Create your company’s core values or they’ll create you. Having strong values is important to any organization. They bond individuals together and serve as the guiding principle for leading your organization forward. They play an integral role in developing your company culture and shaping the experiences for both your employees and your customers.
We know core values matter because they…
- Become the building blocks of your identity.
- Guide decision-making.
- Create alignment among your team.
- Inspire motivation.
- Give you the tools to properly communicate.
- Attract the right employees (and customers).
Remember what I said about creating core values? Still stands. If you’re not intentional about developing and instilling core values into your company, they’ll start to naturally emerge. That sounds great, right? Your natural, genuine, authentic core values will come out and develop your company culture. And maybe you’ll get lucky and experience that. However, for most companies, that’s a risky move. Without clearly distinguished values, the natural behaviors and attitudes of your employees will shape the values of your organization. You could end up with unhealthy, negative, unaligned, and inefficient values that go on to shape your company culture. This then leads to work inefficiencies, unhealthy employees, employee turnover, and overall frustrations among everyone involved. Getting ahead and taking control of your company culture before it’s too late is vital.
So, how do you narrow down your values and use them as building blocks to create a healthy and thriving company culture?
1. Think of your ideal employees.
2. List out the characteristics that make them outstanding employees.
3. Review your list and narrow it down to your top five.
Sure, it sounds as easy as one, two, three. But it’s important to give this exercise the time, thought, and intentionality that it deserves. As you think of your ideal employee or coworker, think of the employees who are helping move your business forward and towards achieving your business goals. We like to say, if we had 50 of them, we could take over the world. Now, what are the characteristics you attribute to them? Are they compassionate, inquisitive, helpful, eager? We recommend developing a list of at least 25 characteristics and values. Remember, as you review your list, think about your business vision and mission. Where are you headed and which of these values will help you efficiently achieve your goals? And finally, narrow down your list to your top five.
Congratulations, you’ve now successfully developed your company core values!
But don’t let your core values fall flat there. Take it a step further by defining your critical actions.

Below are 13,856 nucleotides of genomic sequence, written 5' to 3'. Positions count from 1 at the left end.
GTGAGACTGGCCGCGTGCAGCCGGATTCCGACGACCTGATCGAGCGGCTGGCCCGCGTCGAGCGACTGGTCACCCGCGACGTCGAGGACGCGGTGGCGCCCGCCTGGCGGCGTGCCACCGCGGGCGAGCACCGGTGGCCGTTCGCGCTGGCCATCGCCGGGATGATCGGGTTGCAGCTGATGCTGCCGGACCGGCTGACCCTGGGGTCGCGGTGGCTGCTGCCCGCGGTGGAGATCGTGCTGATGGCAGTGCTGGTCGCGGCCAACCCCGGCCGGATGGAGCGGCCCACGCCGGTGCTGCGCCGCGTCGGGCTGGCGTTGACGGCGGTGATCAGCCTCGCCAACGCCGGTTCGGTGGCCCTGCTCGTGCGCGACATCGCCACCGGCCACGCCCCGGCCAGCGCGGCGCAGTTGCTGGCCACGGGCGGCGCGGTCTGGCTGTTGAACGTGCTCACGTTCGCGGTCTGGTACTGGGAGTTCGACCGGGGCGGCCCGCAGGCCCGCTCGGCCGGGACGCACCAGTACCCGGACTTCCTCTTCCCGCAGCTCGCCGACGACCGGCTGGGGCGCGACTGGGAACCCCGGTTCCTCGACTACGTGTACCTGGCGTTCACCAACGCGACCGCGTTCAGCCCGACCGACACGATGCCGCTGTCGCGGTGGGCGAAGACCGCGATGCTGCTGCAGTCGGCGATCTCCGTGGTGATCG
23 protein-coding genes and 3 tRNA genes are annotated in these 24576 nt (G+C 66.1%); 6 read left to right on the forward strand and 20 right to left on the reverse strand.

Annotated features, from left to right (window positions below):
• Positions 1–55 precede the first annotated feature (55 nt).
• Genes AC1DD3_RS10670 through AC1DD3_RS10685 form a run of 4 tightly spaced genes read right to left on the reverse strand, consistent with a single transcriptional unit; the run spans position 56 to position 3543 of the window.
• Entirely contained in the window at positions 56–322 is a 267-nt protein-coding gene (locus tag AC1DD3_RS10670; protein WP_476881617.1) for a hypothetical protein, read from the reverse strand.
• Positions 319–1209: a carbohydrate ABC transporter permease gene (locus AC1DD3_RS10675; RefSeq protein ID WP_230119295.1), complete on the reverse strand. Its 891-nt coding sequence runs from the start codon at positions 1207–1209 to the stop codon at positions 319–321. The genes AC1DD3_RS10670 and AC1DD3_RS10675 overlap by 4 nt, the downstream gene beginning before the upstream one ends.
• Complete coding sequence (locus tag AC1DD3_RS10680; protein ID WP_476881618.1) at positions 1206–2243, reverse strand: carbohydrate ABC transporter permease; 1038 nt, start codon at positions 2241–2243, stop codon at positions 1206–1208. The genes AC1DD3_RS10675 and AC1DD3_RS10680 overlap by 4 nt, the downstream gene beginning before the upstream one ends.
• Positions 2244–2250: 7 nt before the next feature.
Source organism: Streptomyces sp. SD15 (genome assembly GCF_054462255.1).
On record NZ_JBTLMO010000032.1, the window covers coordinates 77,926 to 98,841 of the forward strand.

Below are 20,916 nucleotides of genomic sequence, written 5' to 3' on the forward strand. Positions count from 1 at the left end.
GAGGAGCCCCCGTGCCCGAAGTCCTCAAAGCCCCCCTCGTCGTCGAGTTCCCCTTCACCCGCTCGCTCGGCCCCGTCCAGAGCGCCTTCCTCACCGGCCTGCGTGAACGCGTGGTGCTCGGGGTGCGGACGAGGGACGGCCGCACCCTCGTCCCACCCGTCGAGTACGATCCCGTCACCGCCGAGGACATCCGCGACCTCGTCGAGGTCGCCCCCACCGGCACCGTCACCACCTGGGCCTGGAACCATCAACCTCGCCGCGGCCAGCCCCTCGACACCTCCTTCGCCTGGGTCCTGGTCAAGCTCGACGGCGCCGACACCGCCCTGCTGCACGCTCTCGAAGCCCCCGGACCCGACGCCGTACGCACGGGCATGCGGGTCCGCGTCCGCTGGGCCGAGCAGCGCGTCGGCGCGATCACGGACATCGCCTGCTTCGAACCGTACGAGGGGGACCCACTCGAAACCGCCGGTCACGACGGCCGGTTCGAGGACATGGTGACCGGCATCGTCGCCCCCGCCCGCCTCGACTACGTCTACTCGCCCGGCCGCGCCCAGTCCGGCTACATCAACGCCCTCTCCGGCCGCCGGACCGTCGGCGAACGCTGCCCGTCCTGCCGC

Critical actions are the ways in which your ideal employees are showing up every day—what are they contributing, what are their behaviors, how would you describe their actions? Your critical actions should expand on your core values.
Critical actions are the tangible ways that each employee can behave. Let me give you some examples: they show up on time, they ask clarifying questions, they’re quick to offer help to others. These become the actions, behaviors, and habits that each employee can embody to help accomplish the mission of the company.
Take your core value checklist and use it again: narrow down your critical actions. Again, be intentional and thoughtful about the ways you want each employee to show up to help further the mission of the organization. Keep in mind—these critical actions shouldn’t be specific to an employee’s position, experience level, or location. They are actions that can easily be taken by an employee at any level.
Now that you have your core values and critical actions, what do you do with them?
Core values and critical actions should be short, sweet, and memorable. Each employee should be able to easily recall the company values and actions and be mindful of exhibiting those on a regular basis.
There are several ways you can implement core values and critical actions into your organization:
- Clearly display them around the office.
- Communicate them at new hire onboarding.
- Encourage employees by calling out times they exhibited a core value/critical action.
- Include core values in hiring processes.
- Use them as benchmarks for employee performance reviews.
Remember, your core values and critical actions shape your company culture. This is why it’s so important each employee strives to live up to these on a daily basis. Organizational leadership can use these core values and critical actions as a gauge for company health. A healthy and thriving company culture is paramount to seeing employee retention and development, business growth, and overall organizational success.
Don’t neglect your company values. It’s not a set-it-and-forget-it action step in business development. It’s an integral part of shaping your company culture, setting it up for sustained success.